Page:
Inside The Banking Crisis – The Untold Story

Hugh Pym. Bloomsbury. £22.99

Mon, May 26, 2014, 01:00

   
 

Book Title:
Inside the banking crisis – the untold story

ISBN-13:
9781472902870

Author:
Hugh Pym

Publisher:
Bloomsbury

Guideline Price:
€22.99

As one of the BBC’s senior economic correspondents, Hugh Pym covered the banking crisis from its revelation in 2007 to the present day.

As late as July 2007, he recalls, the banking world was still in a state of denial – as least publicly.

The chief executive of Citigroup, Chuck Prince, had dismissed fears the music was about to stop , declaring his company was “still dancing” and while “the party would end at some point there was so much liquidity at the moment it would not be disrupted by the turmoil in the US sub-prime mortgage market”.

As Pym observes, the story of the crisis has no neat ending and while future generations may have cause to be grateful to the politicians and officials who prevented a catastrophe, they will not thank them for leaving massive debts and liabilities to be paid for a long time to come.

Still, as this book recounts in great detail, it could have been a lot worse. With the exception of small group of ministers and policy-makers working frantically in Whitehall and the City of London, nobody going about their business in October 2008 had any idea of just how vulnerable Britain’s financial system was.

Pym focuses on the key event that took place that month, just a few weeks after the collapse of Lehman Bros.

Gordon Brown emerges as a strong and insightful figure through the crisis, coordinating responses both on a domestic and European level.

Angela Merkel, initially seeing the crisis as a Anglo-American centred one, and hostile to Brown at a summit in Paris, is forced to change her position as there is a growing realisation that European banks had comprised themselves equally, investing in the same type of mortgage-backed securities as US institutions caught up in the sub-prime crisis.

Brown is credited with making astute appointments in the heat of the crisis. Paul Myners, an experienced city hand drafted into a key government post, is seen a crucial figure. Myners was visibly stunned at the scale of the deficits revealed at HBOS and RBS when given access to the files and helped develop a rapid Government bailout plan and coordination between banks and government officials.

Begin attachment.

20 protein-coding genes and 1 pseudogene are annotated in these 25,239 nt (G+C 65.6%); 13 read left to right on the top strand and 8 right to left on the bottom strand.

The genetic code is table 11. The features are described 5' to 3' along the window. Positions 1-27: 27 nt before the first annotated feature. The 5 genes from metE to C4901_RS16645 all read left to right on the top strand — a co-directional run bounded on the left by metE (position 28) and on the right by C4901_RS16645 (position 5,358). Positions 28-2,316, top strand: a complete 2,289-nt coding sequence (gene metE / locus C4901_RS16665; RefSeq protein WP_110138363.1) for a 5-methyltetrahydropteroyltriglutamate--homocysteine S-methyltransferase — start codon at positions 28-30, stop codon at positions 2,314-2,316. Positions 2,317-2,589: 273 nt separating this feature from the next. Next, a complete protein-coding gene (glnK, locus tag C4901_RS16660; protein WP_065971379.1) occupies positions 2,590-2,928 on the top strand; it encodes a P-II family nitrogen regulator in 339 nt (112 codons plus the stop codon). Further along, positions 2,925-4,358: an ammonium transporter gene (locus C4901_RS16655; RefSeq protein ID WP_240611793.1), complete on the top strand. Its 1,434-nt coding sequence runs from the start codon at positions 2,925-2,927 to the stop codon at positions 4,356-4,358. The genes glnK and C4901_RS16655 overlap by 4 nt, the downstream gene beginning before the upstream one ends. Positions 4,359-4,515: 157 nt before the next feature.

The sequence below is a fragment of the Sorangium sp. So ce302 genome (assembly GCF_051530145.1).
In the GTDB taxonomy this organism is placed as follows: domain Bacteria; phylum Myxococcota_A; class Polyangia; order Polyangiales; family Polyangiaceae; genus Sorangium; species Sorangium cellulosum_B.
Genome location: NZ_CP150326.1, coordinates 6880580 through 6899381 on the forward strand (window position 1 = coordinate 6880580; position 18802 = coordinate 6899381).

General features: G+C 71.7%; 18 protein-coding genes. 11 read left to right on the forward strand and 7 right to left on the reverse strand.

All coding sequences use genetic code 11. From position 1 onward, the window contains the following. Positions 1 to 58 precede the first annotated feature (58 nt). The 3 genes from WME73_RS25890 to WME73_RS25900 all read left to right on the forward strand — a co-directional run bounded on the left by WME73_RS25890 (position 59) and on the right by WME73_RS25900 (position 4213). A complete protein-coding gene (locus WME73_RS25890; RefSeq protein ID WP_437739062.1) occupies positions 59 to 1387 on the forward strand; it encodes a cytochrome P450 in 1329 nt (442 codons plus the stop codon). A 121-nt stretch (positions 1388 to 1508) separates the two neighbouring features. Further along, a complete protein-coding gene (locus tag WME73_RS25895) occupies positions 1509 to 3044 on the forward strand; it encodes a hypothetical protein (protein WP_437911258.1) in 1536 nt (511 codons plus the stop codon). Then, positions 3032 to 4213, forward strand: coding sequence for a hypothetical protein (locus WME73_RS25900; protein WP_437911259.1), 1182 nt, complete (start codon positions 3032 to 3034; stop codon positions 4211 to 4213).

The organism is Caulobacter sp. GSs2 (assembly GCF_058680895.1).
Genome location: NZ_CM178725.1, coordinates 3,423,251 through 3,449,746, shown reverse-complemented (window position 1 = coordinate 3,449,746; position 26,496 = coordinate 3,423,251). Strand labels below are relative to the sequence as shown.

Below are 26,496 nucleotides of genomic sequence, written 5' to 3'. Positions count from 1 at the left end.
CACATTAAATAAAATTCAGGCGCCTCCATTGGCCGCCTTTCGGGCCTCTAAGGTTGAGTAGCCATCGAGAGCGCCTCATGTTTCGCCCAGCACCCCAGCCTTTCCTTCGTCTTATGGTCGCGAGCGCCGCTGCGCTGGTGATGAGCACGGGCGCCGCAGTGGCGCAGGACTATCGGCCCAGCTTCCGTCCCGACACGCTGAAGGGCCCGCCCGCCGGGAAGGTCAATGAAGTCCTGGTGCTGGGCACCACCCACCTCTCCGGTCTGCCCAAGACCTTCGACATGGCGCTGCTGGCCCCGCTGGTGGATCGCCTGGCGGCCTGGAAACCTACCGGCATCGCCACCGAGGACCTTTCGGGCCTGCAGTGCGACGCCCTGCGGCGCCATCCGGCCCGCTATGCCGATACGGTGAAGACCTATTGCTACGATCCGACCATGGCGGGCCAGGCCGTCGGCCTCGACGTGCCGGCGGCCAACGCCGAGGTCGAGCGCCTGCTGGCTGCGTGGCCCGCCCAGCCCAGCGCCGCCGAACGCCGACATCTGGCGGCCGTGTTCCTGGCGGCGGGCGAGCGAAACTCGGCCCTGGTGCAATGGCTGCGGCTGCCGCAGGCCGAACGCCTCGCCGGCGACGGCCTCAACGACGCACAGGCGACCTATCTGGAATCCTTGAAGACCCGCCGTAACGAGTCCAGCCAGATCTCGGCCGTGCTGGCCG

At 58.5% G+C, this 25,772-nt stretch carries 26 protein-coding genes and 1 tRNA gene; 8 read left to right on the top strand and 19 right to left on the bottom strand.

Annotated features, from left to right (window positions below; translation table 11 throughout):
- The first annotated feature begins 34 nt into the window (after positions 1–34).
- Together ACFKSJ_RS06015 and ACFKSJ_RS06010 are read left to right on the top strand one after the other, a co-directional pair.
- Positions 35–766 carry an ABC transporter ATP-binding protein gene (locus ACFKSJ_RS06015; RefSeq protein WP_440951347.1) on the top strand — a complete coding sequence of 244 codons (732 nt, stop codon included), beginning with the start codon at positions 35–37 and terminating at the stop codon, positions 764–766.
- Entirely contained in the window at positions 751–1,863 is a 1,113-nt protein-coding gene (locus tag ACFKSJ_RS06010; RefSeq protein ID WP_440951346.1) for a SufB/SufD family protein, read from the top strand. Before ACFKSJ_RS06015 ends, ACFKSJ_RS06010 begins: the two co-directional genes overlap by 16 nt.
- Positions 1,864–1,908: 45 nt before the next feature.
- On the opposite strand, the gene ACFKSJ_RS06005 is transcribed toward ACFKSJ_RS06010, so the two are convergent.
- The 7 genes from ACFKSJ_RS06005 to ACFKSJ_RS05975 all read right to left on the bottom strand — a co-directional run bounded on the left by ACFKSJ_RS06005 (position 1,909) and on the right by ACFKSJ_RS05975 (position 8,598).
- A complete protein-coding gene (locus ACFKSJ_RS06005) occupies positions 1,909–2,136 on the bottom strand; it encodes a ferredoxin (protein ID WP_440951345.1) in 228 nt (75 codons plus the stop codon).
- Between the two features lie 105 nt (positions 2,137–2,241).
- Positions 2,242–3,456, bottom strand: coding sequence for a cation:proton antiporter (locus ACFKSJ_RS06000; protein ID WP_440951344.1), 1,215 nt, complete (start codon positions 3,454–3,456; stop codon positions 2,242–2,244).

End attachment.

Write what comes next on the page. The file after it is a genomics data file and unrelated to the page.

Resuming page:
As the RBS share price plunged by 40 per cent, major corporate investors with money in the bank hit the phone. Some of these had more than £5 million in deposits. In an extraordinary meeting at the Bank of England, RBS group treasurer John Cummins asked, poker-faced, if he could borrow a staggering £25 billion there and then.

What he did not know was that the same had been done for HBOS just a few days before. Brian Lenihan

It didn’t end there. At a European finance

ministers meeting a few days later, chancellor Alastair Darling is called out of the meeting by his adviser Geoffrey Spence to take a call from RBS chairman Sir Tom McKillop. McKillop tells Darling his bank is going to run out of cash within hours and asks: “What are you going to do about it?” Darling and Spence recall feeling physically sick.

As the scale of the crisis becomes ever more evident, resistance from the Bank of England collapses and plans are brought forward for the announcement of the decision to pump £50 billion (€61.7 billion) of taxpayers’ money into the banks and underwrite £250 billion of lending between banking institutions.

Brown was aware of the scale of the unprecedented gamble he was taking, asking an aide: “Do you think I will still be prime minister at the end of the day?” The aide replies: “I don’t know but you will be going out doing the right thing.”

Ireland gets some passing mentions. When we launched our unilateral bank guarantee, there was huge concern about the flow of deposits from UK banks into Ireland.

RBS subsidiary Ulster Bank looked especially vulnerable to a flow of deposits south of the border. Darling voiced his irritation to minister for finance Brian Lenihan in a hastily arranged call and received “an apology of sorts” we are told. When it was pointed out to him the Irish banks’ balance sheets, like the UK’s, were considerably larger than total Government spending, Lenihan allegedly responded he hoped people wouldn’t notice.

Well-researched and colourful, Pym’s work provides some valuable inside detail on the monumental political and financial events of those fateful days.